..., and the music on their stereo, as is often the case, was an eclectic (and largely unfamiliar, at least to me) mix of old blues, reggae, r&b and garage punk. I was immediately struck by three songs in particular, but alas none of the wait staff could access the computer playlist and tell me what the songs were.

Well, praise Jeebus for the intertubes, because a little online detective work led me to two of the three immediately.

Here's the first one, which absolutely slays me, and I suspect anybody with even the slightest fondness for Nuggets era snarl will dig it the most as well.

Ladies and gentlemen, from 1965, please enjoy San Diego California punkers The Lyrics and the absolutely hilarious Stones/blues rip-off that is "So What!!"

Sheesh -- everything about that one is priceless, especially the line about the bomb shelter, and the band really really cooks; why they never scored a national hit (a la, say, the Count Five and "Psychotic Reaction") is a mystery that may perhaps never be solved.

Meanwhile, you can find a very interesting interview with the band's Dan Garcia over here.

And if you're in Brooklyn -- specifically Cobble Hill (or, as I refer to it. Cobble Hill: Where All Your Shit's in Walking Distance©) -- anytime soon, be sure to stop in at Brucie, which can be found at 234 Court Street.

I particularly recommend the spaghetti and meatballs, which is the best old fashioned old folks restaurant spaghetti and meatballs I've had in years.

Song number two goes up tomorrow, BTW.

Tuesday, March 05, 2013

Left of the Dial (An Occasional Series)

In case you missed it, my appearance on my chum Allan Rosenberg's intertube radio show last week is now available for streaming over at the Area 24 vault here -- just scroll down once you click the link for the February 26th episode.

I'm pretty funny on this one, if I do say so myself, and we play a bunch of interesting 60s and 70s oddities you might enjoy.

Even better, see if you can detect the moment when copious glasses of elitist chardonnay begin to be quaffed by yours truly -- could be a hot one!!!

Monday, March 04, 2013

Someone Left the You Know What Out in the Rain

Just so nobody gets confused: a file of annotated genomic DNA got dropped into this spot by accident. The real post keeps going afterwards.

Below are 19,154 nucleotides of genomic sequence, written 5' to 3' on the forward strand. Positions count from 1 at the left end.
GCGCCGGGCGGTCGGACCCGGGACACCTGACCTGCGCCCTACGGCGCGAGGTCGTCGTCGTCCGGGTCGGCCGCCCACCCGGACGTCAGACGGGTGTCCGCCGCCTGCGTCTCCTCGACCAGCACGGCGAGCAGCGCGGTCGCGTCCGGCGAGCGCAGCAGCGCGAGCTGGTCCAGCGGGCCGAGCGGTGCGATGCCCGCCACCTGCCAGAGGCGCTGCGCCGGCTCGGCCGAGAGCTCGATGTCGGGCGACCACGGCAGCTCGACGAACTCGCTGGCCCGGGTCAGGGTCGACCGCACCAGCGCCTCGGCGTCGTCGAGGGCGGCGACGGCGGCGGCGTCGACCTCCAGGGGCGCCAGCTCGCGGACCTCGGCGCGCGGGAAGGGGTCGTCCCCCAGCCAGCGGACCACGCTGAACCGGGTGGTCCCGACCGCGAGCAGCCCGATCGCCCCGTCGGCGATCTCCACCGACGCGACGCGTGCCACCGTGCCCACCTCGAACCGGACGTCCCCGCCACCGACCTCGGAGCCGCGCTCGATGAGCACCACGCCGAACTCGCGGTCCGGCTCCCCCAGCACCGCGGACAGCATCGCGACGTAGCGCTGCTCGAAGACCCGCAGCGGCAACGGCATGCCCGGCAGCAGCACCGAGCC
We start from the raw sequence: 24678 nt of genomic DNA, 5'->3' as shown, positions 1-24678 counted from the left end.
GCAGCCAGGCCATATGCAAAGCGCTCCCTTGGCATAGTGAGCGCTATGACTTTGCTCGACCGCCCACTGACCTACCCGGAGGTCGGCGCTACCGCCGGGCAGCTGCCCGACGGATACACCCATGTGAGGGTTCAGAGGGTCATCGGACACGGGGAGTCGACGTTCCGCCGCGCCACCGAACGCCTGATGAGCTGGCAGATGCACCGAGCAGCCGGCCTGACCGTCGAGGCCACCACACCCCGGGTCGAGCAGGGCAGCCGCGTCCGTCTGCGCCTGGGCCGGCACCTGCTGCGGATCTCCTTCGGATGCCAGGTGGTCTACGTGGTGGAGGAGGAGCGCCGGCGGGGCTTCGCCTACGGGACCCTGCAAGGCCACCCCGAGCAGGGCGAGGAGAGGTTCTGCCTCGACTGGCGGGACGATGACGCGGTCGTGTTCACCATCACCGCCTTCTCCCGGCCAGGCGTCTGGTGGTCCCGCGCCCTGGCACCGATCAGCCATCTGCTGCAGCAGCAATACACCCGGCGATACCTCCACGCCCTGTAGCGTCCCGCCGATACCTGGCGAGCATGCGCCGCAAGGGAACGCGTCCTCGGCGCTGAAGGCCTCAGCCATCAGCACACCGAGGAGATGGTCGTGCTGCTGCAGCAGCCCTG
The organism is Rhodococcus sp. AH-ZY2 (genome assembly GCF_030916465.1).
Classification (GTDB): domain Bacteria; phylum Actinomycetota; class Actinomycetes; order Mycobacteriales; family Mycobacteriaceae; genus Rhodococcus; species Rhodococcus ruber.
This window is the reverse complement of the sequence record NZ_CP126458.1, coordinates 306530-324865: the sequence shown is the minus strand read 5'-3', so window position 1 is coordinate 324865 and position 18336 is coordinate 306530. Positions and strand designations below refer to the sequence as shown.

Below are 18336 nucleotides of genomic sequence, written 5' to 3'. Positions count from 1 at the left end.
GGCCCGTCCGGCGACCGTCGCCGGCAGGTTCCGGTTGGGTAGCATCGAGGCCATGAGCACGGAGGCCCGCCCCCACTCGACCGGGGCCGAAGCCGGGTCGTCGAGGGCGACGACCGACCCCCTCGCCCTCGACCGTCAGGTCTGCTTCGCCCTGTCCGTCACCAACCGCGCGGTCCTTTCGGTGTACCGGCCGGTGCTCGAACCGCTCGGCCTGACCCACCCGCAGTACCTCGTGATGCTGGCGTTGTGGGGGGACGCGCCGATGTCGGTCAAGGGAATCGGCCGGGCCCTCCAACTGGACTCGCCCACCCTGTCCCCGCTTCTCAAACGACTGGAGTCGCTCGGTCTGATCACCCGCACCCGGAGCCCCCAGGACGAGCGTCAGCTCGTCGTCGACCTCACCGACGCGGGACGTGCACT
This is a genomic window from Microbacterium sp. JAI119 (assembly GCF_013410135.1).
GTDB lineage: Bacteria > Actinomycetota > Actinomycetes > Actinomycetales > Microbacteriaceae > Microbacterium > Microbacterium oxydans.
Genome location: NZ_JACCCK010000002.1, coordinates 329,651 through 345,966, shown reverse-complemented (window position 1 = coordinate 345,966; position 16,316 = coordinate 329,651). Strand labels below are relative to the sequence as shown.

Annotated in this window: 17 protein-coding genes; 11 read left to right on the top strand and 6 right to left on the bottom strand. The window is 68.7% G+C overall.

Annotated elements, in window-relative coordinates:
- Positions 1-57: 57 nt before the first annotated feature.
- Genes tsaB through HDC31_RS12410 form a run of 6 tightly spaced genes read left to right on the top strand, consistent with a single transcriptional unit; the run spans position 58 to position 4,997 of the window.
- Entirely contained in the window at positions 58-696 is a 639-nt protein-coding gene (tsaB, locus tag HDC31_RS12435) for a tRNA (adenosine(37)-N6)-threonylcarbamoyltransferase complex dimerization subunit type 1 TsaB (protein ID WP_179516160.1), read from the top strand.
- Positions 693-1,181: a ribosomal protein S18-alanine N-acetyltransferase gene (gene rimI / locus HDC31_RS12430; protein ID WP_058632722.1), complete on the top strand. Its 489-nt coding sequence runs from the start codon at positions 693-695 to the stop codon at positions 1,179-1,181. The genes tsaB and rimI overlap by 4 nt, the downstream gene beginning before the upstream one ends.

And speaking as we were last week of 60s Girl Group pop psychedelia, let's just say that you should NOT attempt to operate heavy machinery after watching the clip below.

You've been warned.

No, that it is not a parody, and no, the brunette on the right is NOT, as I immediately assumed, Jo Anne Worley of Laugh-In fame. That is, in fact, a legitimate L.A. girl group called The Cake, who were managed (and conceived, one assumes) by the same Greene/Stone production/management team that handled Sonny & Cher and Buffalo Springfield.

Obviously, as The Cake, they never quite went on to fame and or/fortune, but they did continue to work in music-related areas; two of them went off immediately after the demise of The Cake to become back-up singers for Dr. John, while the third went on to perform with and eventually marry Chris Wood of Traffic.

That said, that clip (which is from 1967) is still utterly confounding. What in god's name were they thinking?

[h/t David Feldman]

Friday, March 01, 2013

Your Friday Moment of Susanna

Heard this one -- for the first time in years -- while grocery shopping(!) in suburban New Jersey yesterday and found myself quite literally swooning in public.

Seriously -- I'd all but forgotten how gorgeous this is, or just how great The Bangles were when they were on.

Mad props to composer Jules Shear, obviously, but Jeebus H. Christ in a chicken basket, can that gal sing.